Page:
So you want to give a group exercise class a go. There's no need to be scared or nervous about going for the first time. Read on for some tips that will ensure you get the most out of your first visit. I've instructed THOUSANDS of people through classes over the years and welcomed many a beginner to class. Here are some of the common mistakes people make for their first time.
1) Choose a class appropriate to your goals
Some routines are designed for fat loss. Others will get your heart and lungs fitter. There are classes to strengthen and tone your muscles. Some offer the chance to become more flexible and reduce your stress levels.
Do your homework and find a class that’s designed to deliver the results you’re looking for.
2) Wear suitable clothing and footwear
For the most part, you’re likely to be on your feet - running, jumping, squatting or even dancing your way to a fitter body. Wear a pair of comfortable shoes that offer adequate support and cushioning. Flip flops (thongs) and plimsolls may feel comfortable, but they're unlikely to allow you to complete the class safely.
Bear in mind some classes may be carried out in bare feet too. You might just want to make sure your nails and feet are clean if this is the case. Don't rush out for a pedicure and obsess about having immaculate feet - clean and tidy will do just fine. It’s generally best to wear loose fitting, comfortable workout gear that will allow you to move freely and comfortably.
3) Arrive early
Give yourself plenty of time to get to the venue and register for the class. Remember that there may be queues at reception, or you need to fill your drinks bottle etc. Nothing will spoil your first group fitness experience quicker than having to enter a room late once the music's on. If everyone’s already set up and moving, you want to be too!
4) Let the instructor know beforehand that you're new
Introduce yourself to the instructor and let them know this is your first time to the class. This allows them to keep an eye on you throughout the routine. They can offer you options and alternatives that you may want to look out for. A good instructor will let you know what to expect during the class and if you require any equipment. They might also ask about any illness, injuries or pre-existing medical conditions they might need to be aware of.
5) Choose your position carefully
Probably the most common mistake I see new people make is cramming themselves right at the back of the room, behind everyone else. Generally I find the best place to be is in the centre of the room. You'll be in direct line of sight with the instructor with people in front of, behind and at either side.
Throughout the class you should have a perfect view of the instructor. They should be able to see you to check you’re not going to hurt yourself. Another advantage is you'll always have another participant to follow. If there comes a point you need to turn and face a different direction, just follow the person in front.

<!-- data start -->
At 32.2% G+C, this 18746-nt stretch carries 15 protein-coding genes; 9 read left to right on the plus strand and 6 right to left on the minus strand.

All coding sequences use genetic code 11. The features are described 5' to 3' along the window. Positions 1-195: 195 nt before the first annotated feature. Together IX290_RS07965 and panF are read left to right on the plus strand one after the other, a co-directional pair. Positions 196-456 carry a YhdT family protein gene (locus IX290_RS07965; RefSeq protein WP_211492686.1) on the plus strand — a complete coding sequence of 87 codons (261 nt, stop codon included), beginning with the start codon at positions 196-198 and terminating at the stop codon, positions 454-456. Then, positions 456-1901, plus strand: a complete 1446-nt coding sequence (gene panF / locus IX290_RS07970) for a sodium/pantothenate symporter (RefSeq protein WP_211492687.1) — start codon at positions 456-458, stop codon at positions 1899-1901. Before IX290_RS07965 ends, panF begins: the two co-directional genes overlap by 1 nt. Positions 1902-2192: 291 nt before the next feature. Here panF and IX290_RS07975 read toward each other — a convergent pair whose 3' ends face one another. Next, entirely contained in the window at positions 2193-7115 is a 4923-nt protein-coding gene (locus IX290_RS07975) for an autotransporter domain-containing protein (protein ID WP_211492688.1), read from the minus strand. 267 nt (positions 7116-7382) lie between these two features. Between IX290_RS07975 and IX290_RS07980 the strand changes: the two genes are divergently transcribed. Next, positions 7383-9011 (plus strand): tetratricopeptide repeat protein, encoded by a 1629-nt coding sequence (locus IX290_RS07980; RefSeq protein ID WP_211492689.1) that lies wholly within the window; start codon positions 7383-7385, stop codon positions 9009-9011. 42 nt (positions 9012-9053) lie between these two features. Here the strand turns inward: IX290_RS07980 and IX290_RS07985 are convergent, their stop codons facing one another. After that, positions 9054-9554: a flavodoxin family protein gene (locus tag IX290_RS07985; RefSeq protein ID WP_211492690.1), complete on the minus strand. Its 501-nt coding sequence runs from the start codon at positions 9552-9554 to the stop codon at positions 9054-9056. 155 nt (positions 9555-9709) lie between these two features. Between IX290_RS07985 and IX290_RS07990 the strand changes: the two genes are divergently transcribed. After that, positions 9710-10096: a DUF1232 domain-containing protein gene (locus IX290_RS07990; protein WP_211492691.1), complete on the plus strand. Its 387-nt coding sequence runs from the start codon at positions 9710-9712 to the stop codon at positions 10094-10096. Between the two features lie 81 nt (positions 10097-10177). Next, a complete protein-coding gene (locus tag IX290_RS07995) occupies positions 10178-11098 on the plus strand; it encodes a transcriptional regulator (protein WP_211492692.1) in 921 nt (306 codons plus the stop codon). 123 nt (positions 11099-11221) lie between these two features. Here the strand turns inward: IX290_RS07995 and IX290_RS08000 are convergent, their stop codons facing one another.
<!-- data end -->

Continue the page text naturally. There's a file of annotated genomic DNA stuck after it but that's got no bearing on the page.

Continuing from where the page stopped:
6) Do you have what you need?
For most classes you’ll want to bring along a bottle of water and small sports towel. Bear in mind for some classes you may need to bring your own mat to lie on. Some classes may need specific exercise equipment but usually this will be advertised. A good gym and instructor will generally have spares you can borrow.
7) Give each class or instructor a few chances before deciding it’s not for you
If you don’t enjoy the class, it may be for any number of reasons. Before giving up completely, consider giving it another go to see if you enjoy it more the second time. Now you know what to expect, you might find your experience is different. Varying instructors teach with different styles and capabilities so consider attending a similar class taught by a different instructor. You might find you respond better to someone else’s instructions.
8) Accept your limitations
In your first time at any class, it’s unlikely you’ll be able to do all of the moves all of the time with perfect technique and form. Accept that others will have done the class before. Many might know the routine inside out and go to the class several times a week.
No matter how hard we try, our brains don’t generally operate at the same speed as our muscles. Accept that some parts of the class you may find difficult to follow. Other parts you may not be fit enough for yet and have to take an option or two. Finally, remember you’re only new the first time and things will get easier with continued practice.
9) Expect some soreness the next day
Any class worth your hard-earned cash will work your muscles to some degree. Bear in mind you’re asking them to do things and perform in positions you’ve probably never asked of them before. As a result, it’s inevitable you’ll experience some stiffness and soreness over the next few days. This is normal and all part of getting fitter and healthier. It's just a sign that your body is having to work differently. It will have to adapt to get fitter and stronger.
10) Bring a buddy
If you don’t feel comfortable going to a new class on your own, consider asking a friend to go with you. A family member or work colleague might also have been considering going? Aim to pick someone who will be supportive and is of a similar fitness level to you. Most importantly, ensure they can be relied upon to turn up!